Just what is your favourite colour? o.O

Green! When I was little and didn’t know any better it was blue, just to be contrary. (Since blue was a boy color.) But then when I discovered Robin Hood it switched to green and it still is. I’ve actually been wearing a lot more blue lately, probably the influence of Doctor Who, but green always is and will be my favorite color. Dark, forest green.

If you could visit any other country in the world what would it be?

Greece. That’s a surprisingly easy answer too, but I’ve had it picked out for a long time as well. I love architecture, and I love ancient history. Several years ago, when I was just finishing high school, I had a book about the ancient Cretans. It talked a lot about the palace at Knossos and the reconstruction there and ever since I’ve wanted to go. I want to see Athens. I want to see the oracle of Delphi. I want to see Crete. And Knossos, of course.

Seriously, why Dr. Who?

Haha! I’ve written entire blog posts on the subject, you know. Firstly because it’s scifi, and I love scifi. (See above.) Second because the characters are endearing and captured my heart from the beginning. (“Nice to meet you, Rose. Run for your life!”) Thirdly because the writing tends to be brilliant. Like the “I wish I could write like that” brilliant. Fourthly because the themes of the show are things that are very important to me. Things like sacrifice, honor, nobility, and sanctity of life. (“When you start this new world make the foundation of this society a man who never would.”)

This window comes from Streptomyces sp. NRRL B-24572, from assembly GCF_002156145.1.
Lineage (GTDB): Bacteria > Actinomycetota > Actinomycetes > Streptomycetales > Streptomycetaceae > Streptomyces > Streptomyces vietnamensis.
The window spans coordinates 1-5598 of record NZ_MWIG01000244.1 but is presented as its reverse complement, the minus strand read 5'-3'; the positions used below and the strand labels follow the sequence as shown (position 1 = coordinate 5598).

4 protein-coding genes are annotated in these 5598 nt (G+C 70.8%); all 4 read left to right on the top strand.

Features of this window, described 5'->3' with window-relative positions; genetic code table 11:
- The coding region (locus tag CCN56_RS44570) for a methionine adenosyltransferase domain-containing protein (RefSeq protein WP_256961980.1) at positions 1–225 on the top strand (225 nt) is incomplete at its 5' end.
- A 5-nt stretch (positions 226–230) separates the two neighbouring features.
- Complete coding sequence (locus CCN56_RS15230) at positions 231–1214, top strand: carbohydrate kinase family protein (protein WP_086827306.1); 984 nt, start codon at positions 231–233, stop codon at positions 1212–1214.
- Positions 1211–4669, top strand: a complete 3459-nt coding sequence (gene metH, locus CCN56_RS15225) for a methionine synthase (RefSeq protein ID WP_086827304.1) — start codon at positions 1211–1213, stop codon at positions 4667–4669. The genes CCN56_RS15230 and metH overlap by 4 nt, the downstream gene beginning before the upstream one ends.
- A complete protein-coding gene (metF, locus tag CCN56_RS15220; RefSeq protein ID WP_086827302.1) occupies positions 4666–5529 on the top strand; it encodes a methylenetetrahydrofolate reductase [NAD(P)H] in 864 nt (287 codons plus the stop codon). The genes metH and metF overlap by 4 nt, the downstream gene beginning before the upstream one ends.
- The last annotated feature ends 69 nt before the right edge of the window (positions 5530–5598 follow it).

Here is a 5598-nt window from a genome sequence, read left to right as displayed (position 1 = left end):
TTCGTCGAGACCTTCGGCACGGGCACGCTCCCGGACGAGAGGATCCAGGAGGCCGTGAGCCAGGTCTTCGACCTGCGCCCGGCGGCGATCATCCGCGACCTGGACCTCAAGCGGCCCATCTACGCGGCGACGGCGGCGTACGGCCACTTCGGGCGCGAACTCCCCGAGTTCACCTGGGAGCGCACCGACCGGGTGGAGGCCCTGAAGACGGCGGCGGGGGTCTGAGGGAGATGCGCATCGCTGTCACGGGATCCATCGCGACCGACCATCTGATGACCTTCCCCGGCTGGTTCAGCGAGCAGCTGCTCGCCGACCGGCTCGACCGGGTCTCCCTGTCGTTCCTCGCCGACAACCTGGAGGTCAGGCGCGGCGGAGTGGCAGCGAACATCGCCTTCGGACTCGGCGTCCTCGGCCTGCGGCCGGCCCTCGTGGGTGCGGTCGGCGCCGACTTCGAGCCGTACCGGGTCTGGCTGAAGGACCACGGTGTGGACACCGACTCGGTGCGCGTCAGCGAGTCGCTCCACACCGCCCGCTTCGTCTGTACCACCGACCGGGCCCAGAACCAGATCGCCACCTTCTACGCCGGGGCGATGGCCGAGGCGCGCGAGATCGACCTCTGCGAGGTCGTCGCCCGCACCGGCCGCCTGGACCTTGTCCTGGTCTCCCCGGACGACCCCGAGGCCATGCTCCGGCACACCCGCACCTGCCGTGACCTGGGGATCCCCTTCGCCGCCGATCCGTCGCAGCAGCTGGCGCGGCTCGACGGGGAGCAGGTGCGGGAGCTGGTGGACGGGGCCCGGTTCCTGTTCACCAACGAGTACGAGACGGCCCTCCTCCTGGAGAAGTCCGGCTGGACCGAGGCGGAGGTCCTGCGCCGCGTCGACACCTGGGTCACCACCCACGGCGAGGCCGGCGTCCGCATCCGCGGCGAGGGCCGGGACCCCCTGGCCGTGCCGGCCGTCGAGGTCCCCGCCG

What do you do for your weekends/how do you chill out?

Honestly, weekends aren’t that much different from the rest of the week to me. Sometimes my brother is home, but that’s about it. I have plays on Saturday once a month. Chilling out is kind of a foreign concept to me as well. I write incessantly, I watch TV shows at night before bed, I play harp when the mood strikes… I guess chilling out mostly consists of being tired of dealing with the internet so I go sit on the couch and watch other people deal with their things. Or read. I should really read more…

Tea or coffee, milkshake or coke?

Black tea and chocolate milkshake.

If you found a time machine, where would you go?

Oh, hmm… I haven’t thought about this one in a long time. I’d either want to go back to meet some famous dead person, or else I’d want to go take a look at the future. Being a scifi writer and all I’d like to steal some technology. And of course, if it also traveled in space, I’d go get some friends first.